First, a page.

Wild Things - Marlborough Natural History
Wild Things is our exhibition at Marlborough Museum that highlights Marlborough Natural History. The exhibition is set in a Victorian gentleman's study.
Marlborough's most extraordinary naturalist was Sir David Monro who sent examples of our unique flora to Kew Gardens, in England. Eight special plants have been named after him.
Sir David Monro (1813-1877).
David Monro was born in Edinburgh on 27th March 1813. He was educated in Edinburgh, where his father was Professor of Anatomy, and studied general studies at the University. This included chemistry, geology, and later Latin, Greek, Algebra and the Logic of Aristotle.
In 1832, he enrolled in the Edinburgh Medical School. Unfortunately he missed the botanical lectures due to being struck down by typhoid fever as a consequence of a puncture received during an autopsy.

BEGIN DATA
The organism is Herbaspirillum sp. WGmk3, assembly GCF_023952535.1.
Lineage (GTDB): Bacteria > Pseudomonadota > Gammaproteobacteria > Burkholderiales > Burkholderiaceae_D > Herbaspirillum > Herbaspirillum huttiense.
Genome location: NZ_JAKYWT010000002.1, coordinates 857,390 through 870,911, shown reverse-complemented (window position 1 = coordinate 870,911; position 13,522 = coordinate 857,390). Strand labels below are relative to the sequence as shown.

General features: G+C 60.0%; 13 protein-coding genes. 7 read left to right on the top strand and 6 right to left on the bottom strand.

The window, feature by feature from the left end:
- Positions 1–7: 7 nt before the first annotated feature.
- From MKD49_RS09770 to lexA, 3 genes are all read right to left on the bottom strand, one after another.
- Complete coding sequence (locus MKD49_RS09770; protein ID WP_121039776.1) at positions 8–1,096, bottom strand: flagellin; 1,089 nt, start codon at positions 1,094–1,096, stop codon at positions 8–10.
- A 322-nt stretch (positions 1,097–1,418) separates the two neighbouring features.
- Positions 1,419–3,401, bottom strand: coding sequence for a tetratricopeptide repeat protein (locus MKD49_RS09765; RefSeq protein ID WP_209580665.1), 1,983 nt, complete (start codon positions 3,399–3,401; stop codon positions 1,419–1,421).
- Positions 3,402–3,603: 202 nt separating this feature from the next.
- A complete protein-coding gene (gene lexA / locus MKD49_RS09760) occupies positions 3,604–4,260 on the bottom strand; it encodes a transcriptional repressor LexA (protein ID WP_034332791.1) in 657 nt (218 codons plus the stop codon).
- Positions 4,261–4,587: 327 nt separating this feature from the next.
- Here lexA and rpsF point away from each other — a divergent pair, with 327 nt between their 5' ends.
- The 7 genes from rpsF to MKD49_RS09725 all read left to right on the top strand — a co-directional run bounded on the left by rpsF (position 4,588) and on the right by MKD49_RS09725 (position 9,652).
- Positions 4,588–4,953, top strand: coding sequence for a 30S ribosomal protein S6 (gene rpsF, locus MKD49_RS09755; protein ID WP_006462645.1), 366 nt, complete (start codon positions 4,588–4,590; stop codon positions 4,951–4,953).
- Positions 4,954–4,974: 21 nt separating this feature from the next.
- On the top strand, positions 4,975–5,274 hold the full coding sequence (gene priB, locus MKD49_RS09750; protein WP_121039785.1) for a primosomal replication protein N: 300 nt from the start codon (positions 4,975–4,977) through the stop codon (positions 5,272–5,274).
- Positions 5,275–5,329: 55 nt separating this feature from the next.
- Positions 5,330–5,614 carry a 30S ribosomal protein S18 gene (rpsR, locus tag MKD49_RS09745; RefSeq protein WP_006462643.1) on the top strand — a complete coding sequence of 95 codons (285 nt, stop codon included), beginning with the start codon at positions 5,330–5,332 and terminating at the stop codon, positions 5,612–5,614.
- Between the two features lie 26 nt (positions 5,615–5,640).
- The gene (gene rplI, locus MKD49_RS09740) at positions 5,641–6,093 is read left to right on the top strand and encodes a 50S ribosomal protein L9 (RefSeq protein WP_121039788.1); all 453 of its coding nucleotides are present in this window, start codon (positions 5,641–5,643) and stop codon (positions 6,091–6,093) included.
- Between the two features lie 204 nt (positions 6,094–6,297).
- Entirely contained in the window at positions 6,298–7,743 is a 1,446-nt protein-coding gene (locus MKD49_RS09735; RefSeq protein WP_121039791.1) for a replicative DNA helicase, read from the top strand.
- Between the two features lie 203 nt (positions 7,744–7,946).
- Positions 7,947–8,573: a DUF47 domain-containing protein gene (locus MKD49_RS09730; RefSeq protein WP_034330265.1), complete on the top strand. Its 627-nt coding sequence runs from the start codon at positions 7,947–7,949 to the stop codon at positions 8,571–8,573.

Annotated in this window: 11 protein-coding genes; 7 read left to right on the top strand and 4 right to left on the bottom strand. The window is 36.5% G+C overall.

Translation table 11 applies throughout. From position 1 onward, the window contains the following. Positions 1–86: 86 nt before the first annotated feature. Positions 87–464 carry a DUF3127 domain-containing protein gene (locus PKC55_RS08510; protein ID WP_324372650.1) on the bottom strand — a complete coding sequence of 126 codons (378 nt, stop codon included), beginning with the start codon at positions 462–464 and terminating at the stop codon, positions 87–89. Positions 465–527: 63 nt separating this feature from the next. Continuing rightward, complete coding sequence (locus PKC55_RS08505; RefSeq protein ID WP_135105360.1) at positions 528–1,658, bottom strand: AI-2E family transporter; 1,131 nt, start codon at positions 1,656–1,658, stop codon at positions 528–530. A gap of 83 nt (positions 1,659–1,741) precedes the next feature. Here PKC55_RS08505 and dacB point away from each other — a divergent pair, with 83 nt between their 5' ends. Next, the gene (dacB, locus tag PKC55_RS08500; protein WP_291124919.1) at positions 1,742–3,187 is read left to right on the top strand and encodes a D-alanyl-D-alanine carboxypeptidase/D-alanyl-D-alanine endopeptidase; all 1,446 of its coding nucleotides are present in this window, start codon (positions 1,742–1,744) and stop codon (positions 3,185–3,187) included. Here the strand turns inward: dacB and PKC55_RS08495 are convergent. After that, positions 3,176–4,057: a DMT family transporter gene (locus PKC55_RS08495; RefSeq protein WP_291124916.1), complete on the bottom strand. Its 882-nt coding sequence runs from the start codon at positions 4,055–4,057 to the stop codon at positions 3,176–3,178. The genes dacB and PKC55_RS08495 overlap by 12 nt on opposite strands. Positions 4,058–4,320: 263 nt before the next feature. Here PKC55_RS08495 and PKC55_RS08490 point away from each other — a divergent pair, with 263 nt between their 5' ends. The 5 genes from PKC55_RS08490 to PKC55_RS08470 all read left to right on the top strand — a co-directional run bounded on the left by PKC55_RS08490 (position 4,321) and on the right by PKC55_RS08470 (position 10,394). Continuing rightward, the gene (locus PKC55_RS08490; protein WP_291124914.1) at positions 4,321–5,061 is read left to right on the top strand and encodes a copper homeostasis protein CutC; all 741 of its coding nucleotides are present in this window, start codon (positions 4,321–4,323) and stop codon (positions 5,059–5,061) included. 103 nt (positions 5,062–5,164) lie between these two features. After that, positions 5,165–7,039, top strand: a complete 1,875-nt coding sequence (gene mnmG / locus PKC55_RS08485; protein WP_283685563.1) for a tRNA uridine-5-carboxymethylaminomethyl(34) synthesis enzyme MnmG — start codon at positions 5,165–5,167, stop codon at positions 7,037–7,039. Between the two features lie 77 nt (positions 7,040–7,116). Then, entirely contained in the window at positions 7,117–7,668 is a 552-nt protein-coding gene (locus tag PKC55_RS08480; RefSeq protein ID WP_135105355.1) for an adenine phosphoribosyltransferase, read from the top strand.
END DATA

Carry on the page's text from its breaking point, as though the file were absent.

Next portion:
In 1841, Monro bought four allotments of land in Nelson. On 12th May he set sail, as surgeon, on board the Tasmania, bound for Victoria, Australia. He settled in Waimea West (Nelson) and was soon a leader in the settlement, becoming a J.P. in 1842 and two years later accompanying Frederick Tucker, the N.Z. Company's surveyor in a search for a suitable site for 'New Edinburgh' on the South Island. In the end Otago Harbour was chosen, soon to be called Dunedin.
Sir David Monro's property in Marlborough was 'Bankhouse', now part of Ara Wines property.
He was Speaker of the New Zealand house of Representatives from 1861-1870. In 1866, he was knighted for his services to the country as Speaker of the House.
Click on 'Start Exhibit' above to begin a guided tour, or click on an image to the left to go directly to that record, or click on 'Table of Contents' above for a list of all records in the exhibit.